Sports psychology is a skill used in sports hypnosis and for sports psychologists to improve knowledge and skills to address optimal performance to create a strong mental strength in the athlete. As well as to develop social aspects of sports participation, and handle systemic issues in connection with sports competitions.
Sport psychology is designed to help athletes and other athletes (eg coaches, administrators, parents) from a wide range of competition levels and ages, from leisure participants to professional and Olympic athletes to champions.
This competence helps and supports you who want to practice sports psychology. Here is specialized knowledge that includes:
Theory and research in social, historical, cultural and developmental foundations of sports psychology. News and techniques for sports-specific psychological evaluation and training for mental abilities for performance improvement and satisfaction of participation.
Sports psychology advisory issues with athletes. Developmental psychology and social issues related to sports participation. Sports and sports basics (eg exercise physiology, motor learning, sports medicine). Specific knowledge of training science and technical requirements for sports and competition,
Skills and procedures are used
Many strategies and procedures are used to deal with problems faced by athletes and other athletes.
Some of the most important areas include:
Cognitive and behavioral skills training for performance improvement. Objective; pictures and performance planning; strategies for concentration and attention; development of self-confidence, self-esteem and competence in sport; cognitive-behavioral self-regulation techniques; emotions management, sports career and leadership skills. Sports motivation; eating disorders and weight management; drug abuse; grief, depression, loss and suicide; overtraining and burnout; questions of sexual identity; aggression and violence; athletic injury and rehabilitation; career transitions and identity crises.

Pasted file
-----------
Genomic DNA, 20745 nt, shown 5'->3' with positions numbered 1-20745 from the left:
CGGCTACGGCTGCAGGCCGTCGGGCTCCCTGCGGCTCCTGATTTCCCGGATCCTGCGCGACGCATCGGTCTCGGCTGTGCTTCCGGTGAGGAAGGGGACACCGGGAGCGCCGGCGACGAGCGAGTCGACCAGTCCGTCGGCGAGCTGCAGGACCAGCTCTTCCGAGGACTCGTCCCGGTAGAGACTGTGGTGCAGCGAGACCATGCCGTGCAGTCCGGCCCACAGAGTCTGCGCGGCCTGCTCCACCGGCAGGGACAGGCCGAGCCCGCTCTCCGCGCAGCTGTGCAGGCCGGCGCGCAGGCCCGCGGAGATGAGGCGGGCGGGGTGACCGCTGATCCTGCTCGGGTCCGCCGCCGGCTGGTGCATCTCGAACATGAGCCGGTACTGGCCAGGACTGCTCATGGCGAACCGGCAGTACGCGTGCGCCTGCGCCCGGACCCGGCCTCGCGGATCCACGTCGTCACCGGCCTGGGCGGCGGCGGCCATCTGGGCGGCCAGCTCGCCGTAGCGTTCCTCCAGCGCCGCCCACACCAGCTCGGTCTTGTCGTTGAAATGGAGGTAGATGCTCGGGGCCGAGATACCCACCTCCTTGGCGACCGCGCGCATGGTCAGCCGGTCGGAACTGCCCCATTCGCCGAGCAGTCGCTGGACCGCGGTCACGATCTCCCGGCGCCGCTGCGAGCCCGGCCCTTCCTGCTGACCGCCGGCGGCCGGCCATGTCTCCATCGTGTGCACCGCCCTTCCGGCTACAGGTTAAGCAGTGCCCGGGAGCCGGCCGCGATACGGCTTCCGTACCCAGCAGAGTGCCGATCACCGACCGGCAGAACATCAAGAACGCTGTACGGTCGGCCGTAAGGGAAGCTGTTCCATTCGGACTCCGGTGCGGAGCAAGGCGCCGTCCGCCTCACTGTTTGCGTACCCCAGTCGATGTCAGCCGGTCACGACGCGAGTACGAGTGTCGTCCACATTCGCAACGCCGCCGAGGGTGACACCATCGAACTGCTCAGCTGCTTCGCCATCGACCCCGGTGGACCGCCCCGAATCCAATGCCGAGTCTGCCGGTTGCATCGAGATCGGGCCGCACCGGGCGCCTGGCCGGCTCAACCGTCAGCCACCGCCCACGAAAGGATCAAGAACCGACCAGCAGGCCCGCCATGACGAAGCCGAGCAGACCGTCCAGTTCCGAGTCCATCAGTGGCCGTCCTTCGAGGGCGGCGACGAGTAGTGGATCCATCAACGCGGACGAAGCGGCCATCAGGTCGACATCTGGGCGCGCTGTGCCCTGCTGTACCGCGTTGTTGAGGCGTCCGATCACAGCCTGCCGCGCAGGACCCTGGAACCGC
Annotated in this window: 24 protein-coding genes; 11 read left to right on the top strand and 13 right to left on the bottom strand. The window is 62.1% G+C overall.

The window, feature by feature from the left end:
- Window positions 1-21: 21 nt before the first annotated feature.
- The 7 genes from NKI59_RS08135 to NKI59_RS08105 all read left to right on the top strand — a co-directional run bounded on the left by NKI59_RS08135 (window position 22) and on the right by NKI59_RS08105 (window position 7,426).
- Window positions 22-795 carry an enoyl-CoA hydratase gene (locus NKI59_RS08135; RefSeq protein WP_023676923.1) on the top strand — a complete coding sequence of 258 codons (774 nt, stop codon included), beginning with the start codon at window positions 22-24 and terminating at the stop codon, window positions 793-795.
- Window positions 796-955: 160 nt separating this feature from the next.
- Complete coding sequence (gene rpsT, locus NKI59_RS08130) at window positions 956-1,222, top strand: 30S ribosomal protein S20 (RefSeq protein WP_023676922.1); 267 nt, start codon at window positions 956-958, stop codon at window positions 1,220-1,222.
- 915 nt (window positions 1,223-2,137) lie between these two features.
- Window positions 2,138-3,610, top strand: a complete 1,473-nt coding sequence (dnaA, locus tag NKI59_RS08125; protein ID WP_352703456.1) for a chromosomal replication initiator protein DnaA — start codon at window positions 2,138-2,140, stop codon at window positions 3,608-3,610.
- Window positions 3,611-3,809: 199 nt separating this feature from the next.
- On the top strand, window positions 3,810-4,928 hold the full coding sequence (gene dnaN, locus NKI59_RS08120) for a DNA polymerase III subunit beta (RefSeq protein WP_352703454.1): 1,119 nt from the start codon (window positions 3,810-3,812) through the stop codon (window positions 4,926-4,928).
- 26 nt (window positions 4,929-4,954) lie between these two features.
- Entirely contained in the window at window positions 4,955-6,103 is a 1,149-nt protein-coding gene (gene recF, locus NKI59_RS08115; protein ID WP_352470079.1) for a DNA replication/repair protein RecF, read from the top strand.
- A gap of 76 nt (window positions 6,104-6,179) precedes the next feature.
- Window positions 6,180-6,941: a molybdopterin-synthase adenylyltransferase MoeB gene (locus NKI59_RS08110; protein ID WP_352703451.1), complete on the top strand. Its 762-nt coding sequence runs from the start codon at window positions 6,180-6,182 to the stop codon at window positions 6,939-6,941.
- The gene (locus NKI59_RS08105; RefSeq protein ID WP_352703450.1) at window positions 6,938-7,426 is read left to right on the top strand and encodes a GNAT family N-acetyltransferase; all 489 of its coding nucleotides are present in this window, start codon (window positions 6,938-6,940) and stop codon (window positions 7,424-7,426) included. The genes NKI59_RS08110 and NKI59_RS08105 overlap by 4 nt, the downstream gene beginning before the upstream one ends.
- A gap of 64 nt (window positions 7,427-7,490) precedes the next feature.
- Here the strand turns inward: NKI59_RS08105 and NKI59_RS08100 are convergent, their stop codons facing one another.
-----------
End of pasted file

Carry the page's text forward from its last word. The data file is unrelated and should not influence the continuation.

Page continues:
System interventions with parents and families participating in youth sports participation; training of coaches in motivation, interpersonal and leadership skills and talent development; training of coaches and administrators on early identification and prevention of psychological difficulties.
Sports psychology focus
Athletes and coaches generally focus on physical training and discipline to master athletic abilities. But mental and emotional skills training can be just as important for success in sports and in life beyond sports.
The purpose of sports psychology is to meet the mental and emotional needs of athletes. This improves their overall well-being and increases their sporting performance to the highest possible level.
Everyone experiences stress, but many athletes experience unique internal and external pressure to excel both on and off the playing field. Sports psychologists work with athletes to manage these stressors, improve their athletic performance and develop emotional balance.
Today, training for mental skills has become as much a part of the sport's success as strength, power and endurance training.
This is thanks to mindfulness and the popularity of meditation, yoga and visualization in the mainstream media. Research on the benefits of mindfulness meditation on resilience and stress management has been transferred to sports psychology. And many athletes continue to benefit from adding mental training to their training.
Early history of sports psychology
The origins of sports psychology are not easy to identify. Some believe that it developed in the field of psychology and others believe that it stemmed from a branch of physical exercise.
The first serious attempts by researchers to study how the mental and emotional landscape of athletes affects their athletic performance can be traced to the 1920s when dedicated sports psychology laboratories began to appear in Germany, Russia and the United States.
Many consider Dr. Coleman R. Griffith as the father and founder of sports psychology as we know it in the United States today.
Griffith created a research laboratory and taught courses in sports psychology at the University of Illinois in the 1920s, and authored two books focusing exclusively on the psychology of sport: The Psychology of Coaching published in 1926 and The Psychology of Athletics in 1928.
The modern sports psychology
Sports psychology is no longer a fad or a luxury, sports psychologists are routinely employed by a large majority of professional athletes and teams. Even amateur athletes find value in learning or training to create mental skills for their workouts.